The question then becomes how much trouble will frustrated nationalists cause? Will there be civil disobedience, as some are advocating?

If there was serious civil strife as a consequence of all this, that would unnerve investors and put off foreign buyers whilst undermining the local economy. None of that would be good for the local housing market.

But my guess is things won’t come to that, and judging by the Spanish stock market and bond yields, financial markets also assume that Spain will muddle through this crisis without too much strife. There is no culture of civil disobedience or violence in Catalonia, at least not to date.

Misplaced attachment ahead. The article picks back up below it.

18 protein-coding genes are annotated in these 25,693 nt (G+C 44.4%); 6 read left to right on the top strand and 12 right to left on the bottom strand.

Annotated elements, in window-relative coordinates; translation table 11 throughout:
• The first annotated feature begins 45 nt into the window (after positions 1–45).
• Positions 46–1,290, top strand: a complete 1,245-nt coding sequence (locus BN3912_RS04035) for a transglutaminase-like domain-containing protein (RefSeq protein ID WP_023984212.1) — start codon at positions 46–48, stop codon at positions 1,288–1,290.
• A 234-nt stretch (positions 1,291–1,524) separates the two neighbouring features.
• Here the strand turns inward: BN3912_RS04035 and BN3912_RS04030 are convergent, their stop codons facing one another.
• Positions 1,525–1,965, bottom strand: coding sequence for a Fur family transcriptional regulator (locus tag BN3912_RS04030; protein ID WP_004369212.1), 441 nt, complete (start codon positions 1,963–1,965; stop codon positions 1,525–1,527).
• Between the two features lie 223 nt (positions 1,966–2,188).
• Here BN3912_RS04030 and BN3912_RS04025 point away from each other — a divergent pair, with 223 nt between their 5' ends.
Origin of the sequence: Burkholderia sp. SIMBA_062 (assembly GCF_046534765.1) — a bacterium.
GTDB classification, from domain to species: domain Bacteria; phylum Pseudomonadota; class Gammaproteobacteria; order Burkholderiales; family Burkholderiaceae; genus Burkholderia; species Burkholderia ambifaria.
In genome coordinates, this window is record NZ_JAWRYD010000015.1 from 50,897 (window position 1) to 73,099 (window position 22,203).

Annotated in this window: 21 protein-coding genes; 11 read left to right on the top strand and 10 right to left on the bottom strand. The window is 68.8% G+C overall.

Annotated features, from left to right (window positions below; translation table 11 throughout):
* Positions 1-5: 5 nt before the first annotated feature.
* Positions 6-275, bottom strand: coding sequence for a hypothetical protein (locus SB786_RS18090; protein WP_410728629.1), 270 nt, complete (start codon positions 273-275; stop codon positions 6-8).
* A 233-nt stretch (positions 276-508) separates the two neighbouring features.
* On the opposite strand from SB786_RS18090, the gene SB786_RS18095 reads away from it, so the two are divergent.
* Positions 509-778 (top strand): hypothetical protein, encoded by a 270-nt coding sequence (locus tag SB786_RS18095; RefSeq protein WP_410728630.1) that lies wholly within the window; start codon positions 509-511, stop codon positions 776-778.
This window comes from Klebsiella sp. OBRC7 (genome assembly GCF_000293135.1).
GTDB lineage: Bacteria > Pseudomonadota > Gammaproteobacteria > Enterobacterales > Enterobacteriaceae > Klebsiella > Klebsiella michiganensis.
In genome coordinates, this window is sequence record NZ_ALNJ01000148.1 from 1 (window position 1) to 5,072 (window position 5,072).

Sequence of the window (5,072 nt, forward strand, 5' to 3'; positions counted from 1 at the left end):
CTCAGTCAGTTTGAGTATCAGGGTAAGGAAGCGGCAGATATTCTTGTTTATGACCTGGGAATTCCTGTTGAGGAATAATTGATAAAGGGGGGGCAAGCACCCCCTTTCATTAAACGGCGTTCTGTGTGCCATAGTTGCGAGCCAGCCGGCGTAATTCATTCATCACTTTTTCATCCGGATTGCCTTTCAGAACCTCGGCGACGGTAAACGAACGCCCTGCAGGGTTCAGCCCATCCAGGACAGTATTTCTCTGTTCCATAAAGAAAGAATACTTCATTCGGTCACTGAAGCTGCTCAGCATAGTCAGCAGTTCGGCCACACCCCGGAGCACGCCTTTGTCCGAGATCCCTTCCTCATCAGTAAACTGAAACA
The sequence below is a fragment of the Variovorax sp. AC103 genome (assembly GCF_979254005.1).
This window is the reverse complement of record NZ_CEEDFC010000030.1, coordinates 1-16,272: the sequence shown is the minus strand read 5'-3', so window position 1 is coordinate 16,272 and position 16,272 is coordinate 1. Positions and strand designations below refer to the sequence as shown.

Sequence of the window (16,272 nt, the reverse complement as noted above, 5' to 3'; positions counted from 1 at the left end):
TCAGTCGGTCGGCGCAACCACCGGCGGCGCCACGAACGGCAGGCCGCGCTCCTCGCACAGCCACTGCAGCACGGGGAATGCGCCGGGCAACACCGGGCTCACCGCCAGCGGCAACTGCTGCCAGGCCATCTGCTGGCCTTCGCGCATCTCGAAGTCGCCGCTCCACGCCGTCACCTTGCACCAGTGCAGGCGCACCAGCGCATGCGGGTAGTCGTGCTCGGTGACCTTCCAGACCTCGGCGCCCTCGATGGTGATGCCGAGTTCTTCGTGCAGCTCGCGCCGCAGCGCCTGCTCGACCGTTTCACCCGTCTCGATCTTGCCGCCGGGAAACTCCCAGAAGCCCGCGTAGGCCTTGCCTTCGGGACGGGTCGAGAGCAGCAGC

The referendum won’t be allowed so regional elections will be held instead, which will polarise voters along nationalist lines, none of which is good. A left-wing nationalist Government will then take power, but won’t be able to organise a referendum or secede. So the problem will just keep festering, as it has for hundreds of years. Nothing new about this story then.

The 11th of September is a special day for Catalonia. Called La Diada, it commemorates Catalonia’s defeat in 1714 at the hands of the Bourbon army in the War of the Spanish Succession. For Catalan nationalists, it’s their national day.

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3 thoughts on “Catalan Nationalism And The Spanish Property Market